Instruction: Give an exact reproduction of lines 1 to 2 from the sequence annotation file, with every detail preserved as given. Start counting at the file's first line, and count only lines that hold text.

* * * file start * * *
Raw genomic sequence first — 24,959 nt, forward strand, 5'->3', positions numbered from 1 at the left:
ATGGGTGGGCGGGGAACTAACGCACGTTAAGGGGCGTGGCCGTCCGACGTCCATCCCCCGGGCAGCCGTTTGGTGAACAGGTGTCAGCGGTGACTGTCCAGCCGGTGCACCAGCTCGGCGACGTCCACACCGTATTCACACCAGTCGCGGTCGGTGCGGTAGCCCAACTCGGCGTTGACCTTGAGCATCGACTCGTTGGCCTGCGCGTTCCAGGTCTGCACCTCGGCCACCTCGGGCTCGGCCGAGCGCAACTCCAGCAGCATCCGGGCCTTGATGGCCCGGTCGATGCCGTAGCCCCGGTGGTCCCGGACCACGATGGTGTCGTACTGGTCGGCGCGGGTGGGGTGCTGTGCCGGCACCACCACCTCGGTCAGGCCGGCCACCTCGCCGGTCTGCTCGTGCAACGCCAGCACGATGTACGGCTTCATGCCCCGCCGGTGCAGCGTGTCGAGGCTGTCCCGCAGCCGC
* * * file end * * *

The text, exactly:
Raw genomic sequence first — 24,959 nt, forward strand, 5'->3', positions numbered from 1 at the left:
ATGGGTGGGCGGGGAACTAACGCACGTTAAGGGGCGTGGCCGTCCGACGTCCATCCCCCGGGCAGCCGTTTGGTGAACAGGTGTCAGCGGTGACTGTCCAGCCGGTGCACCAGCTCGGCGACGTCCACACCGTATTCACACCAGTCGCGGTCGGTGCGGTAGCCCAACTCGGCGTTGACCTTGAGCATCGACTCGTTGGCCTGCGCGTTCCAGGTCTGCACCTCGGCCACCTCGGGCTCGGCCGAGCGCAACTCCAGCAGCATCCGGGCCTTGATGGCCCGGTCGATGCCGTAGCCCCGGTGGTCCCGGACCACGATGGTGTCGTACTGGTCGGCGCGGGTGGGGTGCTGTGCCGGCACCACCACCTCGGTCAGGCCGGCCACCTCGCCGGTCTGCTCGTGCAACGCCAGCACGATGTACGGCTTCATGCCCCGCCGGTGCAGCGTGTCGAGGCTGTCCCGCAGCCGC